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Introductory Scenario

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There is a real sense of community here': Augusta University Literacy Center hosts hundreds of families at back-to-school celebration – Jagwire

Ever since she was young, Luca loved dolphins. During classroom reading time one day, she finds a book about dolphins on the shelf and excitedly takes it to her seat. Her teacher, Mr. Wright, tells her that it’s written for older kids, but encourages her to try reading it. As she’s reading, Luca comes to a word she doesn’t recognize: echolocation. Luca tries the strategies she knows for decoding unfamiliar words. But sounding it out with phonetic clues isn’t helping.

As we saw in Unit 4, decoding is an essential skill for learning to read.

We’ve already explored one major way to learn to decode:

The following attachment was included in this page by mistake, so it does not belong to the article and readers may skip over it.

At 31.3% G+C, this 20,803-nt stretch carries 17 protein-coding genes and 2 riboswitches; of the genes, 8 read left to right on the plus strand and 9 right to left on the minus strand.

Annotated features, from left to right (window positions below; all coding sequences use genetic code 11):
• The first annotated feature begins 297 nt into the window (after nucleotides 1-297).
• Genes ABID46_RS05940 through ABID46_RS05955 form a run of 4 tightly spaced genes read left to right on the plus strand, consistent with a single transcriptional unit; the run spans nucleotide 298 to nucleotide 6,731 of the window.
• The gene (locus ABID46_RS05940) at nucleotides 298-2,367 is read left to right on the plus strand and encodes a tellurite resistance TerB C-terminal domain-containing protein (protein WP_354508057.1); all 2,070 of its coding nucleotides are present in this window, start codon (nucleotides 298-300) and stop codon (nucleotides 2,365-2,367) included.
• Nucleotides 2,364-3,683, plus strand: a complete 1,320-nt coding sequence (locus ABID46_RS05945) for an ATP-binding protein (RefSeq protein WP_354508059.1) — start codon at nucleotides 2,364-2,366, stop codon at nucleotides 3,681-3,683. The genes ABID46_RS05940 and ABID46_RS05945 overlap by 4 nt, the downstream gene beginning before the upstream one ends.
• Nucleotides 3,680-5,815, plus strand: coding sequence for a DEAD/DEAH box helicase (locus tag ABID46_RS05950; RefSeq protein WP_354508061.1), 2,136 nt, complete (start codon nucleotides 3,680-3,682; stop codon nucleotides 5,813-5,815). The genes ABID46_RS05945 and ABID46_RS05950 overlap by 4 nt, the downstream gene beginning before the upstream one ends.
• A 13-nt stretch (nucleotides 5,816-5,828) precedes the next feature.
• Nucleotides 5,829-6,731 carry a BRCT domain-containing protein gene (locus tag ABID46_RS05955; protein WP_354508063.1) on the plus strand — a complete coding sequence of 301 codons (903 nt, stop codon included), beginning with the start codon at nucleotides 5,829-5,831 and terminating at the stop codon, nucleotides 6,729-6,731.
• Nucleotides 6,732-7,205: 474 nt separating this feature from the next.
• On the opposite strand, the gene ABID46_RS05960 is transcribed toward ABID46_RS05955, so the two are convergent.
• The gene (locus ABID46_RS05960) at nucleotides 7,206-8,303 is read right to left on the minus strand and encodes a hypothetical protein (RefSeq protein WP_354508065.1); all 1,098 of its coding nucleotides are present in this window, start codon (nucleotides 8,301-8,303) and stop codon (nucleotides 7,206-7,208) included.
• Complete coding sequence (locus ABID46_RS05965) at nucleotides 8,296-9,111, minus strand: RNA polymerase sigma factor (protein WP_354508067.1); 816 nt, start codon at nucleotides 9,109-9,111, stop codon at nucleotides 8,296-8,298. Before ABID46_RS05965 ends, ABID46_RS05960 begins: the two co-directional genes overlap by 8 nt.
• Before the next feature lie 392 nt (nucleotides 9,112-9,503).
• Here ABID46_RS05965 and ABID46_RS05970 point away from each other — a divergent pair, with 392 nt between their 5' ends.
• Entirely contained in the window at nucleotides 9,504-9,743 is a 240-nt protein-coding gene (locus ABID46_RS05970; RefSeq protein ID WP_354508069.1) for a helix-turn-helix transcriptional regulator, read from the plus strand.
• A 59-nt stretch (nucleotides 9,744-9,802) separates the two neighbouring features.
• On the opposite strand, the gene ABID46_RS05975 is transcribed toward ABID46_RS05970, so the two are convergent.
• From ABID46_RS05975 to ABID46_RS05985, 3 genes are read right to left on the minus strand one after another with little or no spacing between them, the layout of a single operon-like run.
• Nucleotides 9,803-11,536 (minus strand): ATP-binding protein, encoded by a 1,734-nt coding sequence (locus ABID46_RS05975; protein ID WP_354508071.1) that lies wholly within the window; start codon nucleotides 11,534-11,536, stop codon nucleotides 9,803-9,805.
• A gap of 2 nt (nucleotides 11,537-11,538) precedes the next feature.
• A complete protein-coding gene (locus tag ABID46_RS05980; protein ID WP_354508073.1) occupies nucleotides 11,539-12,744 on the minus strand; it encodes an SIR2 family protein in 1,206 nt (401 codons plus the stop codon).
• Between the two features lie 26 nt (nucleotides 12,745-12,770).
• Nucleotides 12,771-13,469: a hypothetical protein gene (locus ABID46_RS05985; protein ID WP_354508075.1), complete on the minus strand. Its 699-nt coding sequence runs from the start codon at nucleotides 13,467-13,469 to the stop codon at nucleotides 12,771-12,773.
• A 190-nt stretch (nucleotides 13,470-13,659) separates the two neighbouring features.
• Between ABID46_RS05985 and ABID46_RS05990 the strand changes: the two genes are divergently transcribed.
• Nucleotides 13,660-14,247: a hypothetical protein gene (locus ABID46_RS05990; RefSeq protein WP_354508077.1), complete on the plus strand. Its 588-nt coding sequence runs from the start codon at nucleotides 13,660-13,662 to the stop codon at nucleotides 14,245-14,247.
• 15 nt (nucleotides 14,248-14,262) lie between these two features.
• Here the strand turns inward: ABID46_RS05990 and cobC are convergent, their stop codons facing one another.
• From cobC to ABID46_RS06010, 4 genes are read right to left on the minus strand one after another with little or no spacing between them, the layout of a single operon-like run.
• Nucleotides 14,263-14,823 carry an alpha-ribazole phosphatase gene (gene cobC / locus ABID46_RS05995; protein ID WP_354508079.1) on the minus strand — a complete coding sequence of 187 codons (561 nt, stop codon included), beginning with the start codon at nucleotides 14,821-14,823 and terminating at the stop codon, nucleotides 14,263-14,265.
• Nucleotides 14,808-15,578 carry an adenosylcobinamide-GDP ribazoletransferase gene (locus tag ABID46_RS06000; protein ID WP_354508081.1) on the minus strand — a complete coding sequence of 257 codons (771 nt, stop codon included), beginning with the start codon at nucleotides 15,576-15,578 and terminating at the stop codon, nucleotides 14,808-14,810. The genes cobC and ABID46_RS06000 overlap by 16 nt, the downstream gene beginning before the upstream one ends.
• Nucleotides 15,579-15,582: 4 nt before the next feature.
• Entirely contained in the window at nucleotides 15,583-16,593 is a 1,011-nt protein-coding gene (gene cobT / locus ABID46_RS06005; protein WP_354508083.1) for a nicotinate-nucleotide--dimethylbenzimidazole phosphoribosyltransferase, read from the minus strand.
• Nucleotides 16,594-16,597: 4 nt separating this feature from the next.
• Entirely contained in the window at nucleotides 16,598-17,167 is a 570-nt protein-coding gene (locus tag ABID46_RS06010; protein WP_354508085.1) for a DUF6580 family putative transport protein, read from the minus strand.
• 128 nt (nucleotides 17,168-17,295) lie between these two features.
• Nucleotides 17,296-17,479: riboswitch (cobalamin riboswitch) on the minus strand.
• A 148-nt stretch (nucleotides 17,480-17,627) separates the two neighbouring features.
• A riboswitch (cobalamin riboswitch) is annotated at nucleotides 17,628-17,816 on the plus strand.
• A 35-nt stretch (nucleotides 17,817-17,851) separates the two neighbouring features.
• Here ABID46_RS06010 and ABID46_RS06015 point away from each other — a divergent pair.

using phonetic clues

 

This unit builds on that discussion by exploring another decoding method:

 

                  structural analysis or morphology

 

Words have structure. They’re made up of:

  • roots,
  • prefixes,
  • suffixes,
  • tenses,
  • pronunciation
  • parts of speech (noun, verb, preposition)

Recognizing morphemes helps readers attach sounds to unfamiliar letter combinations and determine the words that those letter combinations represent. It also gives readers clues to word meaning.It shows us not just how words are formed, but also how they relate to one another. In addition to sound-symbol clues, word structure clues make decoding more effective and efficient.

Sight words are just that—words we recognize by sight.

The more sight words a child recognizes, the easier reading will be! This unit discusses ways to deepen students’ knowledge of sight words.

 

TAKE NOTES:

Before Lucie gets frustrated, how might you help her decode the word?

Module: Helping Students Read

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